It’s always interesting to me when this passage comes up in Advent (as it does every three years in the Revised Common Lectionary). Advent is a time when people often come to worship, excited for Christmas and to hear the good news. Then the Gospel reading comes and they hear, “You brood of vipers…” But we shouldn’t be too surprised. Right before this Luke tells us that John is proclaiming a “baptism of repentance”. John is prophetically calling the people of the faith to turn their ways around. This is what it means to repent. And he means it. Remember Israel is waiting and longing to be restored at this point. Though it was nearly 20 years prior, to us it was only a chapter ago that we read about Simeon who was a devout man “looking forward to the consolation of Israel”. Israel is hurting at this time. And part of the reason for it (among other reasons) is (I believe) that they have lost their sense of purpose. From the very beginning, when God called Abraham, they were God’s chosen people to be a blessing for the world (Genesis 12:2). They haven’t lost their sense of being God’s chosen people, but they have lost their call to be a blessing.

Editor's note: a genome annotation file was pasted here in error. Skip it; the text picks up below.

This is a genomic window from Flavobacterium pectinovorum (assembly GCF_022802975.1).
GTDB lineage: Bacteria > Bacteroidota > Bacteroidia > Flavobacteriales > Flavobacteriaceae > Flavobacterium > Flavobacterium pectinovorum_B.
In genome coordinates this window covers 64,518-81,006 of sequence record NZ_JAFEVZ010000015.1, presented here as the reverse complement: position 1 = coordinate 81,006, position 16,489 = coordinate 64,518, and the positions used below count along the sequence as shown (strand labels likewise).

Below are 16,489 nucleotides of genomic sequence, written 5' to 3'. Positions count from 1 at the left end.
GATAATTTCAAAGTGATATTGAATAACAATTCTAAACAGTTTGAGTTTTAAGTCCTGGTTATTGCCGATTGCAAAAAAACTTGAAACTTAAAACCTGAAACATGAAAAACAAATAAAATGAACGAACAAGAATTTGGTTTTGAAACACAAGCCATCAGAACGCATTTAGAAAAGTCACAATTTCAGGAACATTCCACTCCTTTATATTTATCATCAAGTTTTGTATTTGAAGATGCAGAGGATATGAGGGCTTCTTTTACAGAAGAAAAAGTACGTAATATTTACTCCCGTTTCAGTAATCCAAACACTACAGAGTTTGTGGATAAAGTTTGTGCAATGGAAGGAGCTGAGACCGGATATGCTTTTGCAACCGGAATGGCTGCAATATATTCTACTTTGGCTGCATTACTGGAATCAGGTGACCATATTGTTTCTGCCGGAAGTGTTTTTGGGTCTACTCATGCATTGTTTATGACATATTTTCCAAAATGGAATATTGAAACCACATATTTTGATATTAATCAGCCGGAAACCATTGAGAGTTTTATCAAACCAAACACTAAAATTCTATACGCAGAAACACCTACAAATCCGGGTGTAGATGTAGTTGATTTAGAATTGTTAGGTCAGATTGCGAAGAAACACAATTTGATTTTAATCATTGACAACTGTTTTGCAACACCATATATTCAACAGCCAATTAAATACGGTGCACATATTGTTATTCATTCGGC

So John calls them to repent. Their entire religious system, which was intended to be a blessing for the world, has become an institution that serves itself- it has become a blessing to itself. So John calls them to turn around and come back to who they were supposed to be. John says, “Do not begin to say to yourselves, ‘We have Abraham as our ancestor’; for I tell you, God is able from these stones to raise up children to Abraham” (3:8). Being the decedents of Abraham is not unimportant, but it alone is not enough. Making mere decedents of Abraham has no bearing on the world at all if those descendants are not a blessing for the world. God could make and declare a stone a descendent of Abraham, but a stone cannot be a blessing.
Being God’s people means to be a people who are called to bless the world. The Church today does not exist to be an institution unto itself; we exist to give ourselves to the world and bless it. We exist to be God’s agents of justice and peace in the world. We exist not to build ourselves up, but to pour ourselves out. We exist not to have big buildings and programs but to step into a big mission of a big God. The Church does not thrive by drawing people in, but by laying itself down. John’s words are not just for 1st century Israel. They are for us today as well. As we move into our future, we need to remember that our success as God’s church is not defined by the size of our buildings, to size of our crowds, the bottom lines of our budget sheets, or the traffic on our websites. Our success as God’s church is defined by the degree to which we, as a gathered and scattered people, are a blessing to our neighbors, our community and our world.